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my dog got aggressive with my boyfriend

We have had him sense he was a puppy so I was taken back by what happened . When we got him I was the one taking care of him so of course he bonded with me . This Christmas he got a really big dog bone , but I noticed he was guarding it and would growl if we got close to it while he was chewing it and if he wasn't he would run over to it to guard it . I told my boyfriend this so he decided to try to take it from him , but when he did he growled at him and attempted to bite him so he made the big mistake of hitting him and when he did the dog really went after him . I told him to stop hitting him and started to call the dog to me . He eventually came to me and sat down so he decided to put him in his crate which he would not go in for him , but all I said was in and he went in , he then removed the bone . My concern is his agressiveness toward him . A while back my boyfriend went to bend down to give me a kiss before he left for work when he was next to me but as he bent down I had to grab him by his collar and pull him down to the floor to keep him from biting him . I am concerned about his behavior toward him and wonder what would cause this . I told him hitting him was not what he should have done because it made his agressiveness worse and he only stopped when I called him . My dog is a shepherd / husky mix . I have had shepherds before and have never seen this before . I only question if he has been hitting him before like when I am not home . I really would like to know what is going on here.

1 ACCEPTED SOLUTION

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Community Manager

Re: my dog got aggressive with my boyfriend

[ Edited ]

Hi hipps 56, and thank you for your question. 

 

As a dog parent, it is extremely important to understand dogs’ body language and signals, as they will, by using their ears, eyes, mouth, eyes, tail and even body positioning, tell us how they feel in situations (a great visual resource is available through https://drsophiayin.com/blog/entry/free-downloads-posters-handouts-and-more/). A growl is one of the most important signals a dog can provide, as often it is one of the last things they will do before actually lunging and possibly biting. When a dog resorts to biting, besides missing the stress/emotional signals and pushing the dog beyond its threshold, we have set the dog up to resort to biting quicker in a similar situation without displaying as many signals.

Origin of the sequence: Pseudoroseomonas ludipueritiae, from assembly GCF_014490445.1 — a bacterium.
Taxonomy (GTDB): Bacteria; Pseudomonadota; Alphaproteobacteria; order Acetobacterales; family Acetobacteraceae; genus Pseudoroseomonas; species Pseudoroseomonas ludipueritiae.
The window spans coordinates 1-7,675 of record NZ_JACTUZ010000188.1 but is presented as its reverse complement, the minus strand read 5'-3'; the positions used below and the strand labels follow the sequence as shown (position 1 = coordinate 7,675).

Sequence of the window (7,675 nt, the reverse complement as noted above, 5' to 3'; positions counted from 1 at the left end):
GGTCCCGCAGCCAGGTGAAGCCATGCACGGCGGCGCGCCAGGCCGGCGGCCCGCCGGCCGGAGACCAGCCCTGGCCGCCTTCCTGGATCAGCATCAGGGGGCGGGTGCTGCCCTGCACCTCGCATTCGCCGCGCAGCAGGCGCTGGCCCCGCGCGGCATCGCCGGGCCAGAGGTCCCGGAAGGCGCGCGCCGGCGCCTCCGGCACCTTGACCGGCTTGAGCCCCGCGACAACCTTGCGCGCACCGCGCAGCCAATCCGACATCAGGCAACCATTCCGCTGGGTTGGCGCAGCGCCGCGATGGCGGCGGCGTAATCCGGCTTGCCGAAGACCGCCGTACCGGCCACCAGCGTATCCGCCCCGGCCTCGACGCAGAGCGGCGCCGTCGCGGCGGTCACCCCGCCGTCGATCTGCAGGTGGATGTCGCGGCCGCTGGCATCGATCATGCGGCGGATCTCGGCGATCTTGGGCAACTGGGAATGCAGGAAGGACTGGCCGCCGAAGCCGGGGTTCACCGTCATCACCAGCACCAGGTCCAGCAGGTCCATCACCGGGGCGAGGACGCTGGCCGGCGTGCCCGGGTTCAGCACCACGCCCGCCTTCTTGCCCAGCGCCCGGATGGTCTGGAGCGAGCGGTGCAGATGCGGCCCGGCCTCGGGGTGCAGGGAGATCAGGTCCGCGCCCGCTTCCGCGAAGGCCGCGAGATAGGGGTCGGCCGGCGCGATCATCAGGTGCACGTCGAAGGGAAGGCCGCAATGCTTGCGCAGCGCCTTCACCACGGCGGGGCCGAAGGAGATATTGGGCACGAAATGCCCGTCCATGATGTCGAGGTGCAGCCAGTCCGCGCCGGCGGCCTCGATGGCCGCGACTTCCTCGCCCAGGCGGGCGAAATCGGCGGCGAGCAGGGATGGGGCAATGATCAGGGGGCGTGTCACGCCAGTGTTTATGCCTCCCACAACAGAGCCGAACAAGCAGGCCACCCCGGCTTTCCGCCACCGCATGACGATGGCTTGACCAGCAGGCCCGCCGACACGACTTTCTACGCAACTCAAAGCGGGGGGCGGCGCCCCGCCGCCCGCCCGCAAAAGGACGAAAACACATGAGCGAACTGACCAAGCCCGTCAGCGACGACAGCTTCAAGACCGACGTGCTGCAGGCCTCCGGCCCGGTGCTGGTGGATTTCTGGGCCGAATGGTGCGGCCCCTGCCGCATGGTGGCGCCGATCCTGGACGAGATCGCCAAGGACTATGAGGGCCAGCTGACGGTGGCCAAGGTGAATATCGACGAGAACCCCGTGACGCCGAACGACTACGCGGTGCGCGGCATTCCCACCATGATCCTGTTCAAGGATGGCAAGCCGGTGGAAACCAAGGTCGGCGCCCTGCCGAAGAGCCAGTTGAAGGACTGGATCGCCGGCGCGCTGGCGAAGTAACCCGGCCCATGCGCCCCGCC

There are many resources available for reactive dogs. Although it seems that your dog may have some resource guarding issues, it is best to work with a certified animal behaviorist to figure out your dog’s possible triggers and thresholds. We highly recommend to locate one by following these links:
American College of Veterinary Behaviorists (ACVB) www.veterinarybehaviorists.org
American Veterinary Society of Animal Behaviors (AVSAB) www.avsabonline.org
Working with a specialist will help you, your dog, and your boyfriend sort out how to live together in harmony. After working with a behaviorist, they may even suggest the three of you enroll in a group class, to explore the power of positive dog training, build a bond, and strengthening that bond.
 
We hope this helps to point you in the right direction, and please come back and keep us updated!
1 REPLY
Community Manager

Re: my dog got aggressive with my boyfriend

[ Edited ]

Hi hipps 56, and thank you for your question. 

 

As a dog parent, it is extremely important to understand dogs’ body language and signals, as they will, by using their ears, eyes, mouth, eyes, tail and even body positioning, tell us how they feel in situations (a great visual resource is available through https://drsophiayin.com/blog/entry/free-downloads-posters-handouts-and-more/). A growl is one of the most important signals a dog can provide, as often it is one of the last things they will do before actually lunging and possibly biting. When a dog resorts to biting, besides missing the stress/emotional signals and pushing the dog beyond its threshold, we have set the dog up to resort to biting quicker in a similar situation without displaying as many signals.
There are many resources available for reactive dogs. Although it seems that your dog may have some resource guarding issues, it is best to work with a certified animal behaviorist to figure out your dog’s possible triggers and thresholds. We highly recommend to locate one by following these links:
American College of Veterinary Behaviorists (ACVB) www.veterinarybehaviorists.org
American Veterinary Society of Animal Behaviors (AVSAB) www.avsabonline.org
Working with a specialist will help you, your dog, and your boyfriend sort out how to live together in harmony. After working with a behaviorist, they may even suggest the three of you enroll in a group class, to explore the power of positive dog training, build a bond, and strengthening that bond.
 
We hope this helps to point you in the right direction, and please come back and keep us updated!
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